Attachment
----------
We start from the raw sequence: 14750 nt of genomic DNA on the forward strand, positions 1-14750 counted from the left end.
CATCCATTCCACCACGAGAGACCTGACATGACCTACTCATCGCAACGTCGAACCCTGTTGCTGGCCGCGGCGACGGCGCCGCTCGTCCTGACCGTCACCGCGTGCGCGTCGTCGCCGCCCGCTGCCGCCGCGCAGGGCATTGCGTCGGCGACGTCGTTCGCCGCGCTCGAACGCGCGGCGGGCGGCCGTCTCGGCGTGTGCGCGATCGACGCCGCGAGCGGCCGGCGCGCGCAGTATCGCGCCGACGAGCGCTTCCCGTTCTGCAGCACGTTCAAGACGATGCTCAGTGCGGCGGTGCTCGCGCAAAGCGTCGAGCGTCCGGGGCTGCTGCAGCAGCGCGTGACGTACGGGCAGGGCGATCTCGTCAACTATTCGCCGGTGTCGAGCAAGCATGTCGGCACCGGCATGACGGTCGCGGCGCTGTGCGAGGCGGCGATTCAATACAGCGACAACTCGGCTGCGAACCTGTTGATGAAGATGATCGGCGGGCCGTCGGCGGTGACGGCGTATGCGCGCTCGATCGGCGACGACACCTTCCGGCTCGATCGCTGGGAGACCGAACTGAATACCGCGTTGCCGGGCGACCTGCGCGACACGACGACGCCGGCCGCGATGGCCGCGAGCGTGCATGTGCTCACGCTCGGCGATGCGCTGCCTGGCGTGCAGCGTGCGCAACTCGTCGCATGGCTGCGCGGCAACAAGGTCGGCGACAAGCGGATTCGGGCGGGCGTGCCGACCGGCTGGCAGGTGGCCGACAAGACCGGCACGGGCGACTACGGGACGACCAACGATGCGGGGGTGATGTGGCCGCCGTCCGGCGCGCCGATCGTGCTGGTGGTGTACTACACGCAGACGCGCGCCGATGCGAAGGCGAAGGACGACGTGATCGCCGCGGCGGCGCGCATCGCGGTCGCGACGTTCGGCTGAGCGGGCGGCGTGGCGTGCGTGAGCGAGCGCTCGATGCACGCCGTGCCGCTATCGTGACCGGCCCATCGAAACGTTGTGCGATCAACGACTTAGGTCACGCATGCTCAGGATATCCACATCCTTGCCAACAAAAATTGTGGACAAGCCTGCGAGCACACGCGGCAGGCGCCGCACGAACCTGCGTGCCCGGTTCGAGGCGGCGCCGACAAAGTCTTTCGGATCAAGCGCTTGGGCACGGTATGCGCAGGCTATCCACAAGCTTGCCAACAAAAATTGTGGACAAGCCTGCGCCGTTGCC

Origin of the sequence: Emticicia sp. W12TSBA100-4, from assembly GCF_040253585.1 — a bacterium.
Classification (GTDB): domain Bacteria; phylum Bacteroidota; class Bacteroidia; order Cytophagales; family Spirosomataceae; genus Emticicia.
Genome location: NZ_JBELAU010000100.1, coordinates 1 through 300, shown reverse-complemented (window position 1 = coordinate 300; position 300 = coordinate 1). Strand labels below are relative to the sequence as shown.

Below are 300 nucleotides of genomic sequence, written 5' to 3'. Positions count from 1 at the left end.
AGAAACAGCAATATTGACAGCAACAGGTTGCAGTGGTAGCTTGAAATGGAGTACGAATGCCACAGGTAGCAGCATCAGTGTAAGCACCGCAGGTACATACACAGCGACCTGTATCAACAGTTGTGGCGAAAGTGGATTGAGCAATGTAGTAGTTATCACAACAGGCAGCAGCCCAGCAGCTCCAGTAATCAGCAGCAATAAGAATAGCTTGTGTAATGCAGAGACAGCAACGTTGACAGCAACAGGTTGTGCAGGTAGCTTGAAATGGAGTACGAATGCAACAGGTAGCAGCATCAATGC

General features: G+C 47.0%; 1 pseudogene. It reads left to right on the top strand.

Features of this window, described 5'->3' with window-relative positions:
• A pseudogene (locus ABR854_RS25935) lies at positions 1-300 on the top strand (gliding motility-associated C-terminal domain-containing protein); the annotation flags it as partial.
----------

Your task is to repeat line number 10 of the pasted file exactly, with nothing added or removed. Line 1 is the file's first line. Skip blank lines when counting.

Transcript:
• A pseudogene (locus ABR854_RS25935) lies at positions 1-300 on the top strand (gliding motility-associated C-terminal domain-containing protein); the annotation flags it as partial.